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How Oversupplied is the Oil Market Really?

How Oversupplied is the Oil Market Really?

How Oversupplied is the Oil Market Really?

As I see it we have an oversupply of two things right now; oil production and opinions offered by pundits for the oversupply of oil!  Tune into any financial media outlet and without fail you’ll hear someone talking about how much oil the global economy is producing.  The abundance of this narrative alone is enough to cause the price to drop.  Most recently, the markets have been harping on OPEC’s decision to not cut production last week, sending the price of WTI down another 15% to the lowest they’ve been in nearly a decade.

When the mid-2015 inventory figures from the International Energy Agency (IEA) were reported in July they showed global production of 96.4mm bbl/d versus demand of 93.1mm bbl/d, an oversupply of approximately 3.3mm bbl/d.

Paint me a skeptic but I don’t buy it and neither does David Pursell, an analyst from Tudor, Pickering, Holt and Co.(TPH) – one of the industry’s most savvy macro forecasters.  In a recent call, Purcell contrasts the IEA figures with the OECD inventory figures over that same three month period and comes up with much different numbers.  Inventory levels only showed a 90 million barrel add to inventory levels, which during a 90 day period would indicate an oversupply of only about 1 million barrels per day.  The IEA is an agency comprised of 28 cooperating governments worldwide that is almost laughably inaccurate when it comes to their reporting and notorious for revising past data long after it has relevance.

In fact, the IEA’s October reconciliation for those same mid-2015 figures increased demand by 800k bbl/d and lowered supply by 100k bbl/d- nearly a 1 million barrel per day swing!  This confirms our suspicions that their original data published in July was materially overstating reality.  But as the saying goes, there are three sides to every story; your side, their side and the truth.  My best guess is that the truth is somewhere between 1-2 million barrels per day which is a far cry from the 3.3mm bbl/d that the current price and narrative has been arm waving about.

Working off a new assumption of, say, 1.5mm bbl/day supply overhang, let’s start to extrapolate out two trends currently underway which I think are reasonably safe to expect will continue.

Firstly, production from the North American markets has finally started declining due to fewer oil wells being drilled and the natural decline curve of existing wells already in production tapering off.  As we know full well, the boom in drilling was fueled by high oil prices and the industry’s binge on cheap debt offered to them by a yield-starved financial sector.  That cheap capital has dried up as the oil price has fallen and we will simply not see a return to the drilling activity we witnessed at the peak in early 2014.

Estimates range from 500k to 1 million barrels per day drop in North American production for 2016.  Let’s err on the side of caution and call it a 500k bbl/d drop in production.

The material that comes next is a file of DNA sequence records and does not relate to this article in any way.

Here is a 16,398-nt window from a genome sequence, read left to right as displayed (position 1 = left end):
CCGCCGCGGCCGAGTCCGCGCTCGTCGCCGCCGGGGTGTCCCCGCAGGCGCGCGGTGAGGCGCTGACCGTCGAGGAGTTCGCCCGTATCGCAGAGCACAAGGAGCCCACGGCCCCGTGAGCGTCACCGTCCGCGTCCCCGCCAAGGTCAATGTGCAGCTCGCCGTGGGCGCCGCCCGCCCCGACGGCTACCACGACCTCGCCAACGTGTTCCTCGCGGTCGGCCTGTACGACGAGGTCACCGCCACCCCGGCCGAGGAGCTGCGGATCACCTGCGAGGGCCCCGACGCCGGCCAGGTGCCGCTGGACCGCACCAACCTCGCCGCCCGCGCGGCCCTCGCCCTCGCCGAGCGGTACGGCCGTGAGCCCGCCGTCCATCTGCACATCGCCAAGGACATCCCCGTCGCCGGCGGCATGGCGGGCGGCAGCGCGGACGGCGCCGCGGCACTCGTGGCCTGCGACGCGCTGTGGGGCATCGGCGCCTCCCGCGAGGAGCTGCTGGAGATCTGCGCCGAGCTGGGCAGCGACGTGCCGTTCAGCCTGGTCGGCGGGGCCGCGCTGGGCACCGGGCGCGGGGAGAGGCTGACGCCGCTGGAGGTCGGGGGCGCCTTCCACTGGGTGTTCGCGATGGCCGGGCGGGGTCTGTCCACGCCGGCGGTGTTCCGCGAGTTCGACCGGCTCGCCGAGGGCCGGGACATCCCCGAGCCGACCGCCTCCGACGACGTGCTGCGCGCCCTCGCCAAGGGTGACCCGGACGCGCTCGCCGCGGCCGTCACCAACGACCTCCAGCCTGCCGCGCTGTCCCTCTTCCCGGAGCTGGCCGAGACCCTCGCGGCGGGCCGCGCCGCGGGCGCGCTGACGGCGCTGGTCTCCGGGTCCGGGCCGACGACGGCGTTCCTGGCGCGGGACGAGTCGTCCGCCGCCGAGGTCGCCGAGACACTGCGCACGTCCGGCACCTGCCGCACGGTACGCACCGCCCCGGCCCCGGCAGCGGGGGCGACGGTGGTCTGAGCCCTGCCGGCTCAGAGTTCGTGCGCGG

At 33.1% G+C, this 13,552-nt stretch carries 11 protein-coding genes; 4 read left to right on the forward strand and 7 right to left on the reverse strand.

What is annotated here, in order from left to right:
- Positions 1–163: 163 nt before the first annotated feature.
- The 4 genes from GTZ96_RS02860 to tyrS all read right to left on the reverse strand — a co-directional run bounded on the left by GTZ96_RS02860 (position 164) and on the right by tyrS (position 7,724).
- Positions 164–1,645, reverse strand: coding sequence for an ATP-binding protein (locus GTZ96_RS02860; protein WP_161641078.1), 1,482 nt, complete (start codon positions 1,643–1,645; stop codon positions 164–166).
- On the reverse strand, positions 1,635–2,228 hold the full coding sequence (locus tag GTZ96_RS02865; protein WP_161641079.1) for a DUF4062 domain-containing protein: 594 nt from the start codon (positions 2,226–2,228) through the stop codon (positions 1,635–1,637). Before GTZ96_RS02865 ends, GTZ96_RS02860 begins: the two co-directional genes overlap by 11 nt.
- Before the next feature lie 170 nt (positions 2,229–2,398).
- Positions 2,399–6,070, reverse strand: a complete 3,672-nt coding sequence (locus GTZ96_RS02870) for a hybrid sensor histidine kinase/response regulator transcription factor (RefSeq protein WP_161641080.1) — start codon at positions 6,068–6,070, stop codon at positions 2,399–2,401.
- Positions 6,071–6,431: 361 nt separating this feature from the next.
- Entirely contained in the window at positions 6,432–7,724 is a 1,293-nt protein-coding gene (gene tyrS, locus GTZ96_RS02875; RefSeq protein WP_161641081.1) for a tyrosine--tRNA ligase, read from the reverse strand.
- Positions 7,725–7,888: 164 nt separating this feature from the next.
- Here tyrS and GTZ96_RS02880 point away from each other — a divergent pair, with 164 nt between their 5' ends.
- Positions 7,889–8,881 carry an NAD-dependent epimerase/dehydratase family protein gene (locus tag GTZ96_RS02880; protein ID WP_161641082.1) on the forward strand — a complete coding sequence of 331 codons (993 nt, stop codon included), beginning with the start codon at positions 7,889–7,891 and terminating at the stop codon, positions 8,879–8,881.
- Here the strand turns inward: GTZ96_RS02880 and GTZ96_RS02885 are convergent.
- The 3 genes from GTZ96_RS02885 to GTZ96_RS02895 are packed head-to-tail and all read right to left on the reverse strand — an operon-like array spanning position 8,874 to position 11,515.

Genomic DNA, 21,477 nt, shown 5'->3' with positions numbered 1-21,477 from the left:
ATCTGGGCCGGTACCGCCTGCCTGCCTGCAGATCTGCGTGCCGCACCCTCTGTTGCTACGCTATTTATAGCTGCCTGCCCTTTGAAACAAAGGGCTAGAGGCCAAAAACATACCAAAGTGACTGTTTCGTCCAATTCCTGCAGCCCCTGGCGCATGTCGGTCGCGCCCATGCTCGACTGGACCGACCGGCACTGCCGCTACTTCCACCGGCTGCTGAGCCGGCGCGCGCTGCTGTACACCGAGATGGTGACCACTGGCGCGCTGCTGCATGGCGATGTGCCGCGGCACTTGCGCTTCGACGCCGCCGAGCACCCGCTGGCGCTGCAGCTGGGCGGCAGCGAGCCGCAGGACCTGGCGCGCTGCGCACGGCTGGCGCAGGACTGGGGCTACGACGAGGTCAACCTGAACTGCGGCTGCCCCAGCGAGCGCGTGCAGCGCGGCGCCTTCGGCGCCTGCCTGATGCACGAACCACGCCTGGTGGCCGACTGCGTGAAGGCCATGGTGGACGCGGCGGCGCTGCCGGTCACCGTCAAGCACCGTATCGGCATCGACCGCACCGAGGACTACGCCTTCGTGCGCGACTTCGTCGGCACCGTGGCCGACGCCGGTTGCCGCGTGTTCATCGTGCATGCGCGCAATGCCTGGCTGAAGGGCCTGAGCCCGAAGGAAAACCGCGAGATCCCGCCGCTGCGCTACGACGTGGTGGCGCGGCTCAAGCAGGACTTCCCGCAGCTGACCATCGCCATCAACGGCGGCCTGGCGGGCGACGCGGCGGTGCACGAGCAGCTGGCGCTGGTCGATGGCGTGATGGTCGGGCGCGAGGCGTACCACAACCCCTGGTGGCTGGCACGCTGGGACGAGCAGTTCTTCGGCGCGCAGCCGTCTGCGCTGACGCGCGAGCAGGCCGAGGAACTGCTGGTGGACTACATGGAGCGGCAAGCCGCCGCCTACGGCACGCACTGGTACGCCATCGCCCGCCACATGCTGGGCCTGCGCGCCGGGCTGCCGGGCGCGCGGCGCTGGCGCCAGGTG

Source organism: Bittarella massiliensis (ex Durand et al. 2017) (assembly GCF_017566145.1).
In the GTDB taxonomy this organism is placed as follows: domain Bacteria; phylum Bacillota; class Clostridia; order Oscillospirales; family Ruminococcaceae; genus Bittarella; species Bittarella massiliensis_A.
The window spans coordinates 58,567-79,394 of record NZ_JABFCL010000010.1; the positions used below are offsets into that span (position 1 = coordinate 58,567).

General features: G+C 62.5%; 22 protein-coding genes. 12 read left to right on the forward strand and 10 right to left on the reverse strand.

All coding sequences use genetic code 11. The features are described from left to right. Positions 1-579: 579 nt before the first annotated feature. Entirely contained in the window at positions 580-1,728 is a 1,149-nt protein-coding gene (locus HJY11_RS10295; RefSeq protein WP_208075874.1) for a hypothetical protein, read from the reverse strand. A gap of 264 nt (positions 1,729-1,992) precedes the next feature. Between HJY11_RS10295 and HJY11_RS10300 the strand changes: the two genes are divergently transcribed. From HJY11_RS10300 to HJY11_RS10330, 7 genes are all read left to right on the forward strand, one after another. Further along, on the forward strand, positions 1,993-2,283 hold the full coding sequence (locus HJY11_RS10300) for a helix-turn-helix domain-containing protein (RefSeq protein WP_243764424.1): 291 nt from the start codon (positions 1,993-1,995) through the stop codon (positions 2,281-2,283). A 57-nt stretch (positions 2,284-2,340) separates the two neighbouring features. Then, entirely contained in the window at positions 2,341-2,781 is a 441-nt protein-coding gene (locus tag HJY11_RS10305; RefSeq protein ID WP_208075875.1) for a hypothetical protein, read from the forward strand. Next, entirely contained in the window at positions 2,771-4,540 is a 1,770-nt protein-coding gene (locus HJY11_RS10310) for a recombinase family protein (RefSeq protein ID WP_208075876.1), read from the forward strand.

Secondly, with oil prices this low we’re seeing an uptick in demand that is expected to be about 1 million bbl/d in 2016.  North American SUV sales are up 10% year-over-year and GM’s largest growth market is China where SUV sales are up a staggering 230% y-o-y.  I had heard reports that the wealthy Chinese have developed a taste for larger autos in what appears to be a case of imitation being the highest form of flattery and these SUV sales figures would appear to confirm that.

The above assumes “all else equal” and that we don’t see a wildcard situation such as Iranian production coming to market or a major disruption of supply from an act of terrorism.  Black swans are impossible to predict with any accuracy but my inclination is that if there are any it lends itself to supply disruptions more than anything else.

There is a saying on Wall Street that “the price of oil is set at the margins.”  My conclusion is that this market is only marginally oversupplied and represents approximately 1.5% of the global oil market.  If the above assumptions prove accurate then we could very well see an oil market that is in equilibrium if not undersupplied by the end of 2016.  My guess is the price of oil begins to move higher long before that moment actually occurs.  Perhaps OPEC has a better handle of actual supply/demand fundamentals than we’re giving them credit for and feel that if they can hold out just a little longer these low prices will fix themselves.

Then again, we all tend to find data to support our own biases one way or another.  Perhaps Mr. Pursell and I are guilty of that too.  Only time will tell who was right.

We should be seeing the added downward pressure of tax-loss selling throughout the end of the year so December could prove to be a great buying opportunity for the investor who has a medium-longer term time horizon.

This Holiday Season I’m buying my clients, family and friends a basket of oil stocks.



Courtesy: Eric Angeli

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The views and opinions expressed herein are the author’s own, and do not necessarily reflect those of or

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